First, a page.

A group of senior Canadian businesspeople has launched a new council and initiative aimed at increasing racial diversity among the country’s boards and executive teams. The move comes amid growing calls for governments and companies to address racial inequality following the deaths of African Americans including Breonna Taylor, Ahmaud Arbery and George Floyd.
The Canadian Council of Business Leaders Against Anti-Black Systemic Racism, which is launching what it calls the BlackNorth Initiative, is founded and chaired by Wes Hall, executive chair and founder of shareholder services and governance firm Kingsdale Advisors. According to an announcement of the launch, the council is co-chaired by Victor Dodig, president and CEO of CIBC; Prem Watsa, chair and CEO of Fairfax Financial Holdings; and Rola Dagher, president and CEO of Cisco Systems Canada.
The council has invited senior leaders from the top 250 listed companies on the Toronto Stock Exchange, more than 100 of the biggest private businesses in Canada, major banks, insurance companies, international companies with a significant presence in Canada and the country’s largest asset managers to take part in the BlackNorth Initiative’s first summit, scheduled to take place virtually on July 20, 2020.
Those attending will be asked to sign a CEO pledge and provide a statement on what their organization plans to do to combat the lack of diversity and get rid of racism in society in general. The council notes that progress has been made in Canada in terms of gender diversity on boards, and states that the same must now happen in terms of race.
Canadian companies have for the past five years been required to disclose certain information regarding the representation of women on boards of directors and in executive officer positions. A 2019 Canadian Securities Administrators study found that 73 percent of issuers had at least one female director, up from 66 percent in 2018; 33 percent of issuer board vacancies were filled by women, up from 29 percent in 2018; and 50 percent of companies have adopted policies relating to female representation, up from 42 percent in 2018.
Amendments to the Canada Business Corporations Act that took place this year require diversity disclosure by public companies with respect to ‘designated groups’ as defined under the Employment Equity Act: women, indigenous people (First Nations, Inuit and Metis), people with disabilities and members of visible minorities.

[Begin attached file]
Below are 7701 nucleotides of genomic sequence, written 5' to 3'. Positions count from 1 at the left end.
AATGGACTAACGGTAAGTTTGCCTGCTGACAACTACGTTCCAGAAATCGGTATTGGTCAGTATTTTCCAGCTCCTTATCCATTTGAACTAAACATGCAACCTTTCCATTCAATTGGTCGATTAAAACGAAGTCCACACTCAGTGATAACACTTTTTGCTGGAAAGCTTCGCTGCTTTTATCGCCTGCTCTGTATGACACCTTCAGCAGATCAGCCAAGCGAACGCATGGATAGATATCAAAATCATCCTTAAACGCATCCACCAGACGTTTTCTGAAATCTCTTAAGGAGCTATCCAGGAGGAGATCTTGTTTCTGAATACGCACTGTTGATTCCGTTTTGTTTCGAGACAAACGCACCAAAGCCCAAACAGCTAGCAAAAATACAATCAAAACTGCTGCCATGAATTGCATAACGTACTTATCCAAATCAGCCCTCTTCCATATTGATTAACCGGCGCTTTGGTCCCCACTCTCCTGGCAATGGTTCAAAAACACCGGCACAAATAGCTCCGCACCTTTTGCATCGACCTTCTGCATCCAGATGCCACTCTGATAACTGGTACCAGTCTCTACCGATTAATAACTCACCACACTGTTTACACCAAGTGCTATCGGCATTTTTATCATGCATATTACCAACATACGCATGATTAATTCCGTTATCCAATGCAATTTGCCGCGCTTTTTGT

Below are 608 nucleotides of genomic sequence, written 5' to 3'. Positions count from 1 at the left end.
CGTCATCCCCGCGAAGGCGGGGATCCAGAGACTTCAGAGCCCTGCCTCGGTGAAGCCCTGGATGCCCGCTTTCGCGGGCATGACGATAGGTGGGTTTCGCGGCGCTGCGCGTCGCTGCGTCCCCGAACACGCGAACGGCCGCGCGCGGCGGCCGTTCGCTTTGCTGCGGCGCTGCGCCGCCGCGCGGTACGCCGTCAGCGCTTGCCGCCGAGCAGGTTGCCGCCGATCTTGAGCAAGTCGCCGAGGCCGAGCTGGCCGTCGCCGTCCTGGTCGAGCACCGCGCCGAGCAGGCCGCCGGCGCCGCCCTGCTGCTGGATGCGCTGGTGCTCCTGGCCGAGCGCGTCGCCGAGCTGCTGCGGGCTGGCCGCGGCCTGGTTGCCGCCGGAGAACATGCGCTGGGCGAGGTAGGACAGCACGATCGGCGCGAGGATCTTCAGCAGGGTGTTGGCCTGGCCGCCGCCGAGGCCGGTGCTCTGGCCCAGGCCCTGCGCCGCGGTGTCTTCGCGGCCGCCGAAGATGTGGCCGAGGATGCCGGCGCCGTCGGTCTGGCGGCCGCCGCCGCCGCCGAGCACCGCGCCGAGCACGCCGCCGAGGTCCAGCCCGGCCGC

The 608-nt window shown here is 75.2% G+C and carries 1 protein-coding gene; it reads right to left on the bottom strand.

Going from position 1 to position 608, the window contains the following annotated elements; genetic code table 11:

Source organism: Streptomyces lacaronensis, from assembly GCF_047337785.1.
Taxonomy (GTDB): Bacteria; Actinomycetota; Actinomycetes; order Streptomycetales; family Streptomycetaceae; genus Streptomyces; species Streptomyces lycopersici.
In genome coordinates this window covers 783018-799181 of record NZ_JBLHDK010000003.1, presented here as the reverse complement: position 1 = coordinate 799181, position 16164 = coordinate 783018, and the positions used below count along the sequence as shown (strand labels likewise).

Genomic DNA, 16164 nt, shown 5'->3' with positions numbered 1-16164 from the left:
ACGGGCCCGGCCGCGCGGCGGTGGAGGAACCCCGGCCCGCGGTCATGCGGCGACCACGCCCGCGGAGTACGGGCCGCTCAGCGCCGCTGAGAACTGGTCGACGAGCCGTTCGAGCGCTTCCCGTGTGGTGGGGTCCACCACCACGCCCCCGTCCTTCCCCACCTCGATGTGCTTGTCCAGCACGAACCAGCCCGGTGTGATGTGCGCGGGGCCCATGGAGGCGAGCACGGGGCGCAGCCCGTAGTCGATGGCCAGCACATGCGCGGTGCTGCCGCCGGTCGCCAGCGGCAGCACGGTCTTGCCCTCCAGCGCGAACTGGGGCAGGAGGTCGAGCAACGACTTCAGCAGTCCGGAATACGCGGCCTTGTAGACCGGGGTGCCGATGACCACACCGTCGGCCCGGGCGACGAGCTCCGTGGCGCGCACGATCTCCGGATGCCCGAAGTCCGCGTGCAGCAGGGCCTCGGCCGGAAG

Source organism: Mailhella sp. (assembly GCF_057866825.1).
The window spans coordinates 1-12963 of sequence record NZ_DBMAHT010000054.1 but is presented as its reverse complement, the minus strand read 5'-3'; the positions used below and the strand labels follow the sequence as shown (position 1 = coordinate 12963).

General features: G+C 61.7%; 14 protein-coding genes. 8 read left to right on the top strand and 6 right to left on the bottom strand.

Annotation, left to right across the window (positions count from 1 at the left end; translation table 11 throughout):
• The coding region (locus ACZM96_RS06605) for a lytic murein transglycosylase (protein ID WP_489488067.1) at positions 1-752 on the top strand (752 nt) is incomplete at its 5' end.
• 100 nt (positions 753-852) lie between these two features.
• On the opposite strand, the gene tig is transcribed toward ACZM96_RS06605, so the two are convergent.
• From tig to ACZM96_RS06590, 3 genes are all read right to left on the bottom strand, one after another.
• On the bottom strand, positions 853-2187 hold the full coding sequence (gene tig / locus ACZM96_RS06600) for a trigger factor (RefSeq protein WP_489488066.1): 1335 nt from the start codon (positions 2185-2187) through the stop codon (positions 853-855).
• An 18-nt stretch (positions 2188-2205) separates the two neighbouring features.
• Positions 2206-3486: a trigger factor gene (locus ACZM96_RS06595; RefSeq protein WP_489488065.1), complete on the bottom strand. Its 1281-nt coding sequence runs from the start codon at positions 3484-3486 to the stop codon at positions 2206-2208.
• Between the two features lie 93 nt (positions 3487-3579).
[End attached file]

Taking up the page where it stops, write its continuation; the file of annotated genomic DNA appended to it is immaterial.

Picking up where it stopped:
‘For too long too many have said, This is not my problem; that anti-black systemic racism and hate are somehow distant from the lives we live here in Canada. I am pleased to join with Mr Dodig, Mr Watsa and Ms Dagher to say enough is enough – it’s time for anti-black systemic racism to end,’ Hall says in a statement.
‘Doing nothing now is akin to telling George Floyd to get up when he was powerless. Inaction is what has happened every other time the black community has cried out. A system that oppresses blacks is not a problem for blacks to fix; it’s for the gatekeepers of the system. Those gatekeepers who fail to act must be moved aside. It’s time for a new and truly inclusive era.’
A request for further comment from Kingsdale Advisors was not returned. Requests for comment from spokespeople at CIBC, Cisco Systems Canada and Fairfax Financial Holdings were not returned immediately.
The launch of the council comes as socially responsible investors in the US are discussing how they can further support efforts to address racial inequality following recent protests around the world.
Investors who spoke to Corporate Secretary sister publication IR Magazine recently highlighted three main areas where engagement and proposal-filing activity has focused in the past: improving corporate diversity and inclusion programs and reporting, addressing concerns with government or police contractors and addressing the private prison system in the US.
The Interfaith Center on Corporate Responsibility (ICCR) – a coalition of more than 300 global institutional investors – is now working with a small group of its members on a formal position on racial equality. Nadira Narine, senior program director at ICCR, says this has been a significant issue for ICCR members since the Covid-19 pandemic began amid concerns that the virus was having a greater effect on black Americans. She says the deaths of Taylor, Arbery and Floyd have placed a greater focus on the need for a public policy platform.